unresponsiveness in patients with Kawasaki disease
. Circulation. 2006;113:2606–2612.
27. Newburger JW, Sleeper LA, McCrindle BW, et al; Pediatric Heart Network Investigators. Randomized trial of pulsed corticosteroid therapy for primary treatment of Kawasaki disease
. N Engl J Med. 2007;356:663–675.
28. Moffett BS, Syblik D, Denfield S, et al. Epidemiology of immunoglobulin resistant Kawasaki disease
: results from a large, national database. Pediatr Cardiol. 2015;36:374–378.
29. Chen S, Dong Y, Kiuchi MG, et al. Coronary artery complication in Kawasaki disease
and the importance of early intervention: a systematic review and meta-analysis. JAMA Pediatr. 2016;170:1156–1163.
30. Chen S, Dong Y, Yin Y, et al. Intravenous immunoglobulin
plus corticosteroid to prevent coronary artery abnormalities in Kawasaki disease
: a meta-analysis. Heart. 2013;99:76–82.
31. Abuhammour WM, Hasan RA, Eljamal A, et al. Kawasaki disease
hospitalizations in a predominantly African-American population. Clin Pediatr (Phila). 2005;44:721–725.
32. Gibbons RV, Parashar UD, Holman RC, Belay ED, Maddox RA, Powell KE, et al. An evaluation of hospitalizations for Kawasaki syndrome in Georgia. Archives of Pediatric and Adolescent Medicine. 2002;156:492–496.
33. Porcalla AR, Sable CA, Patel KM, et al. The epidemiology of Kawasaki disease
in an urban hospital: does African American race protect against coronary artery aneurysms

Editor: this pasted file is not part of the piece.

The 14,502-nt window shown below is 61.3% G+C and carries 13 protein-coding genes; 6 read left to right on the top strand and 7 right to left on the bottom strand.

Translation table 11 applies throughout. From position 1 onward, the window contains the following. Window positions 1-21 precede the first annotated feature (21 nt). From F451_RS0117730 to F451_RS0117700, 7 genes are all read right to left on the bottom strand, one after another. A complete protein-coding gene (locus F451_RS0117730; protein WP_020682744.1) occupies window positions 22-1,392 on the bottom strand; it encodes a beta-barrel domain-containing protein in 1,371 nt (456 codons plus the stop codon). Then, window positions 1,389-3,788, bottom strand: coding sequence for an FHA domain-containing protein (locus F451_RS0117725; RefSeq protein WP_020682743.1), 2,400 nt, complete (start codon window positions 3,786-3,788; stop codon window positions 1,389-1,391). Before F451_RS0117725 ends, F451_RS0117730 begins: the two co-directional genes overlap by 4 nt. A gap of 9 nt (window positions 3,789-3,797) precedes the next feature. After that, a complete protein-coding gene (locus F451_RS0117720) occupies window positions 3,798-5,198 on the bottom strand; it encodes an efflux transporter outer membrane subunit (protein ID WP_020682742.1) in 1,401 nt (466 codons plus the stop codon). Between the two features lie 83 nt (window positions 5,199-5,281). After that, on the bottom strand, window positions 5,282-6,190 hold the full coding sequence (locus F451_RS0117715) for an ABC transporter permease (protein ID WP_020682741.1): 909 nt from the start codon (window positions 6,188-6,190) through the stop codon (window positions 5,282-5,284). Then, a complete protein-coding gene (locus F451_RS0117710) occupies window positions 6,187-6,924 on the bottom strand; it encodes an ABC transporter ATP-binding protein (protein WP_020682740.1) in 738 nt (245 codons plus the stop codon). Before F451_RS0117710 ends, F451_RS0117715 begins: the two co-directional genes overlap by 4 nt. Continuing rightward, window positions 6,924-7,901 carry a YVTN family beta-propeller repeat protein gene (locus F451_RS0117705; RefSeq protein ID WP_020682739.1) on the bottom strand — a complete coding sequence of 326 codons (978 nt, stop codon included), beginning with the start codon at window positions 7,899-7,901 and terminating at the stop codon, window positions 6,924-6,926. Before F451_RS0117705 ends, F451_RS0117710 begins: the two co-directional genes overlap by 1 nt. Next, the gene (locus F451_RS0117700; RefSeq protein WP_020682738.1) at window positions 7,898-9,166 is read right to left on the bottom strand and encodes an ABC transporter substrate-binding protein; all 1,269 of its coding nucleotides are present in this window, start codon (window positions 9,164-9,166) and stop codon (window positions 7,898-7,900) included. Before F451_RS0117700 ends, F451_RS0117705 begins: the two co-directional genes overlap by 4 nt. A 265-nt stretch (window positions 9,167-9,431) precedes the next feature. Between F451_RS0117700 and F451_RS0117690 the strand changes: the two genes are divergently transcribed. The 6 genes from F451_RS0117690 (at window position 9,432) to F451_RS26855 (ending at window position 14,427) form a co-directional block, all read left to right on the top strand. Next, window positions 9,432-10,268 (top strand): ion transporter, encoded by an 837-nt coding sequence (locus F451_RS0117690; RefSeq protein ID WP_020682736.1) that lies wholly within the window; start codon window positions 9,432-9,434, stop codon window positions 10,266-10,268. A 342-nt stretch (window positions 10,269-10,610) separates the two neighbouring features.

? Pediatr Cardiol. 2005;26:775–781.
34. Smith KG, Clatworthy MR. FcgammaRIIB in autoimmunity and infection: evolutionary and therapeutic implications. Nat Rev Immunol. 2010;10:328–343.
35. Mahan AE, Jennewein MF, Suscovich T, et al. Antigen-specific antibody glycosylation is regulated via vaccination. PLoS Pathog. 2016;12:e1005456.
36. Ogata S, Shimizu C, Franco A, et al. Treatment response in Kawasaki disease
is associated with sialylation levels of endogenous but not therapeutic intravenous immunoglobulin
G. PLoS One. 2013;8:e81448.
37. Huang YH, Kuo HC. Anemia in Kawasaki disease
: Hepcidin as a potential biomarker. Int J Mol Sci. 2017;18:820.
38. Karl JP, Lieberman HR, Cable SJ, et al. Randomized, double-blind, placebo-controlled trial of an iron-fortified food product in female soldiers during military training: relations between iron status, serum hepcidin, and inflammation. Am J Clin Nutr. 2010;92:93–100.
39. Smith EM, Alvarez JA, Martin GS, et al. Vitamin D deficiency is associated with anaemia among African Americans in a US cohort. Br J Nutr. 2015;113:1732–1740.
40. Hsu CH, Chen MR, Hwang FY, et al. Efficacy of plasmin-treated intravenous gamma-globulin for therapy of Kawasaki syndrome. Pediatr Infect Dis J. 1993;12:509–512.
41. Ephrem A, Misra N, Hassan G, et al. Immunomodulation of autoimmune and inflammatory diseases with intravenous immunoglobulin
. Clin Exp Med. 2005;5:135–140.
42. Minich LL, Sleeper LA, Atz AM, et al; Pediatric Heart Network Investigators. Delayed diagnosis of Kawasaki disease
: what are the risk factors? Pediatrics. 2007;120:e1434–e1440.
43. Uehara R, Belay ED, Maddox RA, Holman RC, Y N, Yashiro M, et al. Analysis of potential risk factors associated with nonresponse to initial intravenous immunoglobulin
treatment among Kawasaki disease
patients in Japan. Pediatr Infect Dis J. 2008;27:155–160.